"Buyer's remorse" is the way John Cornyn, the Senate Republicans' fundraiser, gleefully refers to Wall Street moguls' current disenchantment with the US president they thought they had bought.
Obama's endorsement of what he calls the 'Volcker Rule' for once puts him squarely on the side of ordinary Americans as opposed to the banking bandits who have so thoroughly fleeced the public.
A freeze on discretionary spending may poll well, but it endorses ignorance of how the federal government spends its money.
Treasury Secretary Timothy Geithner was summoned to testify before the House yesterday to answer two questions: why did he sign off on AIG paying full value on insurance for bad assets, and what was his role in the decision not to disclose that?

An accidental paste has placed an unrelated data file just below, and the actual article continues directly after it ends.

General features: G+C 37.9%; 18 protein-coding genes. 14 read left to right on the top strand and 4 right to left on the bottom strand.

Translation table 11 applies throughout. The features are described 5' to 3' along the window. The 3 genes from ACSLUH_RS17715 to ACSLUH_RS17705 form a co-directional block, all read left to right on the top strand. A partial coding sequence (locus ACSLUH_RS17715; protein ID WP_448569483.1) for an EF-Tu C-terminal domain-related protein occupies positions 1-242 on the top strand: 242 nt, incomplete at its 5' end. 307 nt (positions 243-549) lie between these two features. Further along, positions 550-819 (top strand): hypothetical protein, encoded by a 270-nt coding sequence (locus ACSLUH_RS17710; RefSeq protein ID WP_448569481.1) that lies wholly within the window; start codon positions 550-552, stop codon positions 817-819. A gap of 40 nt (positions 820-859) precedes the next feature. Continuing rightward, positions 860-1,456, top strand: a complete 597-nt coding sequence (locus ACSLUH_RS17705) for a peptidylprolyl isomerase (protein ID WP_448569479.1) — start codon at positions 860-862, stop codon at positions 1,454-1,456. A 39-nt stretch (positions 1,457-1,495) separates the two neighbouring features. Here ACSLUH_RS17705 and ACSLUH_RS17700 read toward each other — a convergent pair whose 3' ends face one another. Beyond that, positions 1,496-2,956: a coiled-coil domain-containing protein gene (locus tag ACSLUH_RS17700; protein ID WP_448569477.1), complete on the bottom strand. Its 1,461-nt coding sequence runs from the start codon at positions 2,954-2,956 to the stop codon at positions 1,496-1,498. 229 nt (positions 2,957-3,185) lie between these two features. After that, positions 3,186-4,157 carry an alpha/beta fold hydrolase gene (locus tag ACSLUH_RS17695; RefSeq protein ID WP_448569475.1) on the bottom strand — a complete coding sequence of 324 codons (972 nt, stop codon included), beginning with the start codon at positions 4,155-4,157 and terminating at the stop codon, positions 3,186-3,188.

The first casualty of the president's political debacle will likely be Timothy Geithner, the severely over-confident treasury secretary well-known as a lapdog of Wall Street.
On the FCIC's second day of hearings, witnesses examined how Wall Street incentivized and why the Federal Reserve didn't stop subprime lending.
The federal inquiry hearings inevitably leads to the question: why aren't any these big players already in jail? And no, Bernie Madoff doesn't count.
Day 1 of the Financial Crisis Inquiry Commission didn't find any good answers to the causes of the financial crisis--but don't give up on the commission yet.
Katrina vanden Heuvel wonders if we can radically rethink our economic system.
The Financial Crisis Inquiry Commission sent a strong message by putting Wall Street titans under oath, but answers about the financial crisis proved evasive.